I imagine him in the street, walking about in the rain, burdened only by the vital but mundane complexities of raising a family in the boroughs. Without the calling, the platform for rhapsodic rhetoric, the stepping stone political offices, he’d be just another guy in a trench coat on a rainy night. Maybe he’ll stop for a cocktail after court in Manhattan or closer to home, after the subway, at a neighborhood joint in Holliswood, Queens. Maybe the T.V. would be on, talking about Nixon, and setting him to thinking.
Decisions, decisions – for now they are provincial, almost intimate; small family and work dilemmas that will be sorted out with a little time and without the greater world giving a damn. Choices of case law at work, colleges to ponder for his children, all of which debated without the looming presence of an airplane parked on a tarmac, waiting for a Queens man to change history. What an unexpectedly full and rich life to be led in the bubble of those you know and care about, in a place you’ve lived your whole life. His wife was a schoolmate. His parents’ former grocery store was just down the block as he pulled up his collar against the drizzle.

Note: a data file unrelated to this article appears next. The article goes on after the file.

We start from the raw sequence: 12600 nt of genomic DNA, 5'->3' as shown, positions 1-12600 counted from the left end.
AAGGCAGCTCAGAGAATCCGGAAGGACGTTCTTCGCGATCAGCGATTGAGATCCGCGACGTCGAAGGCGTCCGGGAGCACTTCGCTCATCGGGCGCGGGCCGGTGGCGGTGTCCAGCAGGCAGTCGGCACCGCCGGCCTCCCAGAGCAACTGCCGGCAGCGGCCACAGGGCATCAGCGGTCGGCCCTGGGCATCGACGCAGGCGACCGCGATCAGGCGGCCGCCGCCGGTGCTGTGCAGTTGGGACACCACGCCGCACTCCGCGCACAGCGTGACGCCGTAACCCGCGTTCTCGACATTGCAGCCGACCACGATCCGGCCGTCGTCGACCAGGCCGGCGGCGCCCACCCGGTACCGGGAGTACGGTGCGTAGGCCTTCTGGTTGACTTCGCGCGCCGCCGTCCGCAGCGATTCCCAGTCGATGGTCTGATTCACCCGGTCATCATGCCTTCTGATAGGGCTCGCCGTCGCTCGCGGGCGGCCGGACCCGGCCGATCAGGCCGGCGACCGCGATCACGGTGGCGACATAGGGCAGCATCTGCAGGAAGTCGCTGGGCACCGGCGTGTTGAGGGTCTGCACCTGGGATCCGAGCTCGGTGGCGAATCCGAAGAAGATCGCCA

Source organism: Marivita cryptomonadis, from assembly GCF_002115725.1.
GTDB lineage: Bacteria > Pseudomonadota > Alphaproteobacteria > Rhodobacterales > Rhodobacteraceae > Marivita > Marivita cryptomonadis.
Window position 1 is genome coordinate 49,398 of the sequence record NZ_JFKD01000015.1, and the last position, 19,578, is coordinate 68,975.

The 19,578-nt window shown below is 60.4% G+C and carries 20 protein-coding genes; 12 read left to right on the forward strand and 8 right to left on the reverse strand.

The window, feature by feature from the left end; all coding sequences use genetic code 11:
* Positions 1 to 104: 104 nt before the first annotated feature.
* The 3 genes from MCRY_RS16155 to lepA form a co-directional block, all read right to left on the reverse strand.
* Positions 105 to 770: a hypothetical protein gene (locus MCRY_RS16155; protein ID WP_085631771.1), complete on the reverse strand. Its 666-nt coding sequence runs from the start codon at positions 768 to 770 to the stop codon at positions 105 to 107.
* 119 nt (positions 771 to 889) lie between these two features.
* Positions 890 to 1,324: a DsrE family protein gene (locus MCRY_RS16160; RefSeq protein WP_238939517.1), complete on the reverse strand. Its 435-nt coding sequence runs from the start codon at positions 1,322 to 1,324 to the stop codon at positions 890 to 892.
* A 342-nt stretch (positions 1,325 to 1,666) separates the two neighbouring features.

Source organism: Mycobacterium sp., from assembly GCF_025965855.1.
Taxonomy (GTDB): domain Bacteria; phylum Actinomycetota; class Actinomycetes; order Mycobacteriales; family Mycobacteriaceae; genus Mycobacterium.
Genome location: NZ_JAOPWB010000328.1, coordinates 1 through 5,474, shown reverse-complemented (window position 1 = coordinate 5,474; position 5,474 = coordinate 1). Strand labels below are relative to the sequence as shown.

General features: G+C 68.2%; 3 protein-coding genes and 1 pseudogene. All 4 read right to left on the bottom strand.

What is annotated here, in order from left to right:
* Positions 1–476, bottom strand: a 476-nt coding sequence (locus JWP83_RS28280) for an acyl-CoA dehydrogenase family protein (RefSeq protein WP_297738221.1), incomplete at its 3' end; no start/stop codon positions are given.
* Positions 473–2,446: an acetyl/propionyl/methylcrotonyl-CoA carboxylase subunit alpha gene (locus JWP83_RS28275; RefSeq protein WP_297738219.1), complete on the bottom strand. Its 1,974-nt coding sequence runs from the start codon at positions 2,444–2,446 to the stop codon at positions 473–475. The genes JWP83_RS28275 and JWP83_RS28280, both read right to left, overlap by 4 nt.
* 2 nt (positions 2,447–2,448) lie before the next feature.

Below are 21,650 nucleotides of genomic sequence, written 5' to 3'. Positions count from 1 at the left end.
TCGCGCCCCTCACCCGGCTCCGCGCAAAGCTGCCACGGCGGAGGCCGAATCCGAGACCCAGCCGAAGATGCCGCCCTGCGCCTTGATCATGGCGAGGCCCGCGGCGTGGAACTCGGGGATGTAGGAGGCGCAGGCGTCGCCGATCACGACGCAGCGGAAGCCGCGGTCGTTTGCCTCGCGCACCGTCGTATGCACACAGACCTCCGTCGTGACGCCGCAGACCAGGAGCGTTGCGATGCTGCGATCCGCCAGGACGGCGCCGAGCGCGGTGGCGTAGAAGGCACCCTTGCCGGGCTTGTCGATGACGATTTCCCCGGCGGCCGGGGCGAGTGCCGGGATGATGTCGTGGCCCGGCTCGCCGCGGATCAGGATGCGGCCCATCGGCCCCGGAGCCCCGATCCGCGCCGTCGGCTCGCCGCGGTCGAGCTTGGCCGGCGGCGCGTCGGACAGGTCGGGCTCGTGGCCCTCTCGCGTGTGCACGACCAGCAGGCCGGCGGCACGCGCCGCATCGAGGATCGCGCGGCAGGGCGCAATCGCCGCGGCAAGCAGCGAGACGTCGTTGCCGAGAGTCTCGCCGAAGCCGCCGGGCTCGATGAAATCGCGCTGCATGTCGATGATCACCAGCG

He reaches a familiar intersection. Home is to the right. To the left are the local New York Liberal Party Offices. He is always taken the realms of possibility; by forks in roads. As he debates how to proceed, the rain continues, the world goes on without him, and the water begins to puddle around his shoes.